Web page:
preprocessor is. Functionlike macros use parentheses, not
brackets.
So, has anyone a solution ? (Or am I on the wrong track entirely ?)
If you can use parentheses, Blat(5, 7), then yes. (see above.)

But if you insist on brackets, then I don't see a way to do that.
Maybe someone else here can see a way.

--
Cheers,
Robbie Hatley
lone wolf aatt well dott com
triple-dubya dott Tustin Free Zone dott org
Jun 14 '07 #2

P: n/a
On 14 Juni, 06:00, hlg <h...@ga110n7744.freeserve.co.ukwrote:
I have a question, which must surely have occurred to many programmers
since STL first appeared, and yet I have found no reference to it
anywhere, suggesting the problem is insoluble.
Read this and the following FAQs:
http://www.parashift.com/c++-faq-lit...html#faq-13.10
Nevertheless, here it is:

I wish to create an two-dimensional array of objects. On the one hand,
it is useful to use STL containers for the rows and columns of the
array. On the other, it would be nice to address the elements by the
array element operator [] i.e. myObj obj = myObjArray[x,y];
Sorry, but no can do, operator[] only takes one parameter, use
operator() or [][]-syntax.

--
Erik Wikström

Jun 14 '07 #3

P: n/a
On Jun 14, 8:18 am, Erik Wikström <eri...@student.chalmers.sewrote:
On 14 Juni, 06:00, hlg <h...@ga110n7744.freeserve.co.ukwrote:
I have a question, which must surely have occurred to many programmers
since STL first appeared, and yet I have found no reference to it
anywhere, suggesting the problem is insoluble.
Read this and the following
FAQs:http://www.parashift.com/c++-faq-lit...ing.html#faq-1...
Nevertheless, here it is:
I wish to create an two-dimensional array of objects. On the one hand,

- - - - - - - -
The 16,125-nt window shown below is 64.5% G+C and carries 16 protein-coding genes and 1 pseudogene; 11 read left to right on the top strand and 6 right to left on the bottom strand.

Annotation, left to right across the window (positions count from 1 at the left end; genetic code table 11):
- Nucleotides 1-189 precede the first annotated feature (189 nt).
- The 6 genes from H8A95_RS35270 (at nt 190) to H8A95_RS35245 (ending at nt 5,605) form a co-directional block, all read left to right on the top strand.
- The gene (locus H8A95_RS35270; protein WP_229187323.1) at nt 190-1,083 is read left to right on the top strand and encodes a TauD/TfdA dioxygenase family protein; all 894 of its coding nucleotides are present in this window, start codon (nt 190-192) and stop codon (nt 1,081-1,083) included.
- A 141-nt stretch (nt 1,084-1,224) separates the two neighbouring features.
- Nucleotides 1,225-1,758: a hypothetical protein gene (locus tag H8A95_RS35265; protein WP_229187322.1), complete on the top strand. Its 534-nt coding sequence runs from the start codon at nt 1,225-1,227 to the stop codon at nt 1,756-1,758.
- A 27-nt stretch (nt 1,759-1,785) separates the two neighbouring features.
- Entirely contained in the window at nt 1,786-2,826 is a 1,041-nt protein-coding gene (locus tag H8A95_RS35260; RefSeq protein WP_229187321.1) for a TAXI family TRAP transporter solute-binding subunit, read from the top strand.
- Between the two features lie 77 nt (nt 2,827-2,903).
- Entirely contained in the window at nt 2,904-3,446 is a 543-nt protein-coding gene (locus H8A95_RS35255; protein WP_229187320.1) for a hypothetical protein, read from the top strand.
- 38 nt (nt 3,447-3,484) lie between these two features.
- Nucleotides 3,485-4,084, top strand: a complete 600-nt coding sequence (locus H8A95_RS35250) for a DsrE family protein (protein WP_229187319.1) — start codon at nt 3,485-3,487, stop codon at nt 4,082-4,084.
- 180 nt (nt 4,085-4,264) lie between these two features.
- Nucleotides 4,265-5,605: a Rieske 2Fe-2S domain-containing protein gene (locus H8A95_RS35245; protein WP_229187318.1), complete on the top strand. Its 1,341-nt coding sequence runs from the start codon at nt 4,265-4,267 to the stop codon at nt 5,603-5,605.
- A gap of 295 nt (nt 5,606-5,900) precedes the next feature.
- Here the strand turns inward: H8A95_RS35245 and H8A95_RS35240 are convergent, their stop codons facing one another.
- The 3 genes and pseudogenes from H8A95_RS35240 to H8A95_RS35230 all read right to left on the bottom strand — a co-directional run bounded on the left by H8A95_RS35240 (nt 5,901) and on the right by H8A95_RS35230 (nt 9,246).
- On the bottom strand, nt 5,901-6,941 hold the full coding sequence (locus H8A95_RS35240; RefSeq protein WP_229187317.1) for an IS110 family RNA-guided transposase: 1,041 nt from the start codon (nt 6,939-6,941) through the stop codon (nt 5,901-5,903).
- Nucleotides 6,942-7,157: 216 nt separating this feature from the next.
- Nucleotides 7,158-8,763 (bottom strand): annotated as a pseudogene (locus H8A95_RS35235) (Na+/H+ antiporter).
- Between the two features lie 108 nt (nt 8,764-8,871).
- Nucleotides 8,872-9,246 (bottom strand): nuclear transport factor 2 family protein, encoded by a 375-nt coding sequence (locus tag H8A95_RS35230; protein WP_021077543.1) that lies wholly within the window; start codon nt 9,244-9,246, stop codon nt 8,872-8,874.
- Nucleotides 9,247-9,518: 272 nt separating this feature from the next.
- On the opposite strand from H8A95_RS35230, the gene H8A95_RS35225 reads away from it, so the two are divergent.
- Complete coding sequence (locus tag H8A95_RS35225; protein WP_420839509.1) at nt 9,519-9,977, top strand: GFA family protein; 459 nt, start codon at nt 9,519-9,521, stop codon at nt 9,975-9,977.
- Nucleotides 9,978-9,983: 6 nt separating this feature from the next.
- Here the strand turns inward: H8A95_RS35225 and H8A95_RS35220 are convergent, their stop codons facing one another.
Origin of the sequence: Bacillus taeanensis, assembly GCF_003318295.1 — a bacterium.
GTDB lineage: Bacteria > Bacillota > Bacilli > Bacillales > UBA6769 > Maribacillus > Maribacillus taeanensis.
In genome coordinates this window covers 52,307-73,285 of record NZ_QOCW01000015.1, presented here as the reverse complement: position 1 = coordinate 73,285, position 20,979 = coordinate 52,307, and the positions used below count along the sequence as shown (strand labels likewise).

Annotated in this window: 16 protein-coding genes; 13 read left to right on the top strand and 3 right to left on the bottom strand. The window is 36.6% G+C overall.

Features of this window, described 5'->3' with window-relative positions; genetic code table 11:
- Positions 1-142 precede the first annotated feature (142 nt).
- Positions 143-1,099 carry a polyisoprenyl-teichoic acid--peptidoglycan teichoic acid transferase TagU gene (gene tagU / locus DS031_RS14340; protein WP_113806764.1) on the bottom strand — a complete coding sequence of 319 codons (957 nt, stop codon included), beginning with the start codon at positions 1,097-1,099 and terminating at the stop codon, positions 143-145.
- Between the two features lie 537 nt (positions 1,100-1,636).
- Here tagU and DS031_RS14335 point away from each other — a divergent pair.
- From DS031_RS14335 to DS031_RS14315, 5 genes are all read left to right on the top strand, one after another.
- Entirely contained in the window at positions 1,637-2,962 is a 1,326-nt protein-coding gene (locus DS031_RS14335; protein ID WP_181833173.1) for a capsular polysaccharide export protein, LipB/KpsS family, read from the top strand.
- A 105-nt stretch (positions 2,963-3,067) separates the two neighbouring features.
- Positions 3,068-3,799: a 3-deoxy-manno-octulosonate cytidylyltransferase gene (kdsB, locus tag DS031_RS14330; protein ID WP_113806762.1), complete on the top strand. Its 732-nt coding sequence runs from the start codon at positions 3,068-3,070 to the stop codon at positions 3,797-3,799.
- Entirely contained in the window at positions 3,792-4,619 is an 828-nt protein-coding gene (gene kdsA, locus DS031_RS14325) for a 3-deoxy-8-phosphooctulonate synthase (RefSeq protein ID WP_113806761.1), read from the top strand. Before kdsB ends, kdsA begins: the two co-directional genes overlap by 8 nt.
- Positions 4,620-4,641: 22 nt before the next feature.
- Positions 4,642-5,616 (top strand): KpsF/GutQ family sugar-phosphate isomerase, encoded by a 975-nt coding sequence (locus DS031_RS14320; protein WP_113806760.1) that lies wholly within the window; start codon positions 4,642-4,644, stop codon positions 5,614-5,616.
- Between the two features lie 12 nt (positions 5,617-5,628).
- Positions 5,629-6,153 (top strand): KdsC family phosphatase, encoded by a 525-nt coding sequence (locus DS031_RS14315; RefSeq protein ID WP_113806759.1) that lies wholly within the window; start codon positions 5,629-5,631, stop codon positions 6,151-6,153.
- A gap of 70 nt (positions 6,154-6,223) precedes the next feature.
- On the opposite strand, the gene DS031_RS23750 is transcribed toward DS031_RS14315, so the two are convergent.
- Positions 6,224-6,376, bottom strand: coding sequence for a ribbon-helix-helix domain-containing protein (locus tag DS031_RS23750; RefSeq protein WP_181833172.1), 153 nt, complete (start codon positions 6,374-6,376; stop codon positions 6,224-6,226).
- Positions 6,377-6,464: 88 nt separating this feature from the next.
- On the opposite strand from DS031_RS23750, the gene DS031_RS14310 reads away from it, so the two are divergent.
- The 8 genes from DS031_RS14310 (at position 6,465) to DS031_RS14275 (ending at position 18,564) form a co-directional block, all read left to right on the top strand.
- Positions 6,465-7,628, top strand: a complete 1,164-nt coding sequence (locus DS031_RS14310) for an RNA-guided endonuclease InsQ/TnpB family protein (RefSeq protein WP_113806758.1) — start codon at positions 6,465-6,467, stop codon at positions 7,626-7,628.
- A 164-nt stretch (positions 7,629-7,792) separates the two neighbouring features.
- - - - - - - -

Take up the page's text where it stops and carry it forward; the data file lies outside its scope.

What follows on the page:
it is useful to use STL containers for the rows and columns of the
array. On the other, it would be nice to address the elements by the
array element operator [] i.e. myObj obj = myObjArray[x,y];
Sorry, but no can do, operator[] only takes one parameter, use
operator() or [][]-syntax.
Well, his expression only gives it one argument. That's really
where the problem lies, and why you can't overload the way he
would like: myObjArray[x,y] has only a single index, the
expression "x,y", which evaluates x, throws out the result, then
evaluates y, and uses it. Because it is already so defined, you
can't redefine it without breaking code. One might argue that
such code deserves to be broken, but the committee doesn't like
to break code, even if it is bad code.

--
James Kanze (GABI Software, from CAI) email:ja*********@gmail.com
Conseils en informatique orientée objet/
Beratung in objektorientierter Datenverarbeitung
9 place Sémard, 78210 St.-Cyr-l'École, France, +33 (0)1 30 23 00 34

Jun 14 '07 #4

P: n/a
On Jun 14, 8:00 am, hlg <h...@ga110n7744.freeserve.co.ukwrote:
I have a question, which must surely have occurred to many programmers
since STL first appeared, and yet I have found no reference to it
anywhere, suggesting the problem is insoluble. Nevertheless, here it is:

I wish to create an two-dimensional array of objects. On the one hand,
it is useful to use STL containers for the rows and columns of the
array. On the other, it would be nice to address the elements by the
array element operator [] i.e. myObj obj = myObjArray[x,y];

So far I have tried implementing this as:

//
class myObj {...};

//
typedef std::vector<myObjmyObjColumn;
typedef std::vector<myObjColumnmyObjRow;

...

myObjRow myObjArray;

//
// retrieve an instance of myObj from array
//
myObj& GetMyObj (UINT x, UINT y)
{
// check for invalid indexes
...
myObjColumn col = myObjArray[x];
myObj obj = col[y];
return obj;

}

So far, so good. Unfortunately, the ratting fratting MS Visual C++
compiler will not allow the next logical step:

#define myObjArray[x,y] GetMyObj(x,y)

... as I get the error message

"error C2008: '[' : unexpected in macro definition"

So, has anyone a solution ? (Or am I on the wrong track entirely ?)

hlg

--
Posted via a free Usenet account fromhttp://www.teranews.com